The upcoming concert season “Lux Aeterna” (Eternal Light), showcases something at which the Oriana Choir excels, namely a cappella, or unaccompanied, singing.
The term, ‘a cappella’, is Italian (as are the vast majority of musical terms!), and its literal meaning is ‘in the manner of the chapel’, for that is where it began. When you see a piece of sheet music with notation for voices but not instruments, or where the instrumental part is marked ‘for practise only’, you know that it is to be performed without accompaniment. ‘A cappella’ contrasts with ‘cantata’, which refers to accompanied singing.
A cappella singing had its origins in church and other religious music, from many cultures around the world. Gregorian chant is a fine example of a cappella singing, and so is a lot of non-religious vocal music dating from the Renaissance. This included madrigals, which were multi-voiced secular songs, often with a subject or mood that was anything but sacred or devotional!
And a cappella music has continued to be popular down to our own times. This is reflected in the programme for “Lux Aerterna”, which features a cappella works from the 16th century to the 21st, from Palestrina’s “Sicut cervus” (As the Deer) to Ola Gjeilo’s “Ubi Caritas” (Where Love Is).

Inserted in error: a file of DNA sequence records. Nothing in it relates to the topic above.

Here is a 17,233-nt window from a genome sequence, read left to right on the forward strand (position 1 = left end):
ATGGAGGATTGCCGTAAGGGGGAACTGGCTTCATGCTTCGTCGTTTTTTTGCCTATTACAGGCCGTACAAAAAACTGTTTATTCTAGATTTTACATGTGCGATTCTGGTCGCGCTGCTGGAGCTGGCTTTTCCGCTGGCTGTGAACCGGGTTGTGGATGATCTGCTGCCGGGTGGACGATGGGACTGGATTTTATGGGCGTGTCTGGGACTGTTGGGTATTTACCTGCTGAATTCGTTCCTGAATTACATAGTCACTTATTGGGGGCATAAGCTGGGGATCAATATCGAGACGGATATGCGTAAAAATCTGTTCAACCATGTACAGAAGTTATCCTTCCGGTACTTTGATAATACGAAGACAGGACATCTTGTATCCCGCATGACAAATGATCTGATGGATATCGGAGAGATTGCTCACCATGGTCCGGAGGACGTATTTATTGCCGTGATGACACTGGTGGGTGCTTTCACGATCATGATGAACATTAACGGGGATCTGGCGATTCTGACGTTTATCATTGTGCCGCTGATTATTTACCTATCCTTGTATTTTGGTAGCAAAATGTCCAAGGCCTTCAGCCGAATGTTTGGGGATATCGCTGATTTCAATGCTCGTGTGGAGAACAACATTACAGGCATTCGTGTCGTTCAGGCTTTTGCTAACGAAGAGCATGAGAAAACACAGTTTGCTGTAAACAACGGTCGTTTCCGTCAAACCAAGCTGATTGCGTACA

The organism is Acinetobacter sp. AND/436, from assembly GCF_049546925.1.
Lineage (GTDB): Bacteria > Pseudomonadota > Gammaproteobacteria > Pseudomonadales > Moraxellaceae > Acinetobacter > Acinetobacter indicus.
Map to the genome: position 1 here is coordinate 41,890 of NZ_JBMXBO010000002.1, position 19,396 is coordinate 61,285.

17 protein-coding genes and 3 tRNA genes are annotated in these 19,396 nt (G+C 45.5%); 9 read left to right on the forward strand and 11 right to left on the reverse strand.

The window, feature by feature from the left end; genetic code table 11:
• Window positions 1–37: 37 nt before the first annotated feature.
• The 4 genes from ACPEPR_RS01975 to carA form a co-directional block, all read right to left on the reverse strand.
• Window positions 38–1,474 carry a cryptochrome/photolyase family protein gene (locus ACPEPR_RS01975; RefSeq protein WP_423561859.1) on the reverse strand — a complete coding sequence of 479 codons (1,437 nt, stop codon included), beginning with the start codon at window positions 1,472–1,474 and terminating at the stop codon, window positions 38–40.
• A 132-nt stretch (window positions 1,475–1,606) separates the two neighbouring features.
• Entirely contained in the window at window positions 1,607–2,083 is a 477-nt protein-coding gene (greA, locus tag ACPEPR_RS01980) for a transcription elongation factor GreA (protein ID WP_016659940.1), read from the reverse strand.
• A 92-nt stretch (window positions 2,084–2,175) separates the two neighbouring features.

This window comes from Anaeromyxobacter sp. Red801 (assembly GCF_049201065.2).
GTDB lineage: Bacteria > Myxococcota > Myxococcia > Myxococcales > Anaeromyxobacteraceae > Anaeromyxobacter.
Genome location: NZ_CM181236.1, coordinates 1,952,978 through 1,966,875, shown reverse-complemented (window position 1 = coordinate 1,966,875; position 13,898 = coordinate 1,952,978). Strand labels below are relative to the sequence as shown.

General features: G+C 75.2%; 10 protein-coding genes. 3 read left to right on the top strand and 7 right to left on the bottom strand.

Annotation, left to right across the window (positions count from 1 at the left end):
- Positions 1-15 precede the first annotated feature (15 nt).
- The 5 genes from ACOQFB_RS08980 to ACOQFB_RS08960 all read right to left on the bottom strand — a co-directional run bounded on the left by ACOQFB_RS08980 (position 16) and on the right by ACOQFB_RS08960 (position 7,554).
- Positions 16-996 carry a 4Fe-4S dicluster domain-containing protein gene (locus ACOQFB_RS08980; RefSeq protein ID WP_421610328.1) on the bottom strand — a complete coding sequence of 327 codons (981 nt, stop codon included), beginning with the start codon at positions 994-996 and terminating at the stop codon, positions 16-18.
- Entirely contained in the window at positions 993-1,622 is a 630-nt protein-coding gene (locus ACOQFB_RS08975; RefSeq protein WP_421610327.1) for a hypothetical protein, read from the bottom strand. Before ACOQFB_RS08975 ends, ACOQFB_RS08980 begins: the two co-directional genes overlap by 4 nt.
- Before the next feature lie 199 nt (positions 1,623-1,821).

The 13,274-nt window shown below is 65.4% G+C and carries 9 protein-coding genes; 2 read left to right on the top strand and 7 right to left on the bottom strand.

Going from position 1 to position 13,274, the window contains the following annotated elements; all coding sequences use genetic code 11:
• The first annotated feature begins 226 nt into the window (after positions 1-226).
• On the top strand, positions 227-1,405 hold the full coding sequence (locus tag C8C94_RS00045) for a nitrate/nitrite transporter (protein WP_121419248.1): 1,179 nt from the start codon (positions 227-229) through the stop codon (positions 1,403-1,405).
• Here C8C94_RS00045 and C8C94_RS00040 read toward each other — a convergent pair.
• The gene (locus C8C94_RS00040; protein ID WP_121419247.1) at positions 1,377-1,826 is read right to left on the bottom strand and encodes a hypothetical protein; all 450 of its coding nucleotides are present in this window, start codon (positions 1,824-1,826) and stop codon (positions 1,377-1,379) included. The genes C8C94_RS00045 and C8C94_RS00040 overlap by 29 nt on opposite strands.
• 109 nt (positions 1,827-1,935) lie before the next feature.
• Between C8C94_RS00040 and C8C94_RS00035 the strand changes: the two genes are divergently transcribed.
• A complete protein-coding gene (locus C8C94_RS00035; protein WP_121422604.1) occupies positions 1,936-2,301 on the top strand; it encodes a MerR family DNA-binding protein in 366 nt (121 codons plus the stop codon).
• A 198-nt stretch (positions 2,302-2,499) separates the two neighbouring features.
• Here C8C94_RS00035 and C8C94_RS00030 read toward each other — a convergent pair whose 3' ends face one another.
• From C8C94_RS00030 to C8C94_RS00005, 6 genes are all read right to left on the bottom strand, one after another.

Because there is no accompanying music when singing a cappella, there is a greater than normal imperative on the part of individual choristers to listen to one another, to both their own vocal part, but also to the other parts, to ensure that they are all in tune, in time, and blending properly with one another. The skills involved in achieving this require a great deal of patience, concentration, practice and application.
From its inception, Oriana majored on a cappella singing, striving for excellence in beautiful, controlled, emotional music, with only the voices to express the meaning and beauty of the music. In “Lux Aeterna”, you will experience a veritable banquet of this sort of musical delight. You will be moved in your heart and your spirit.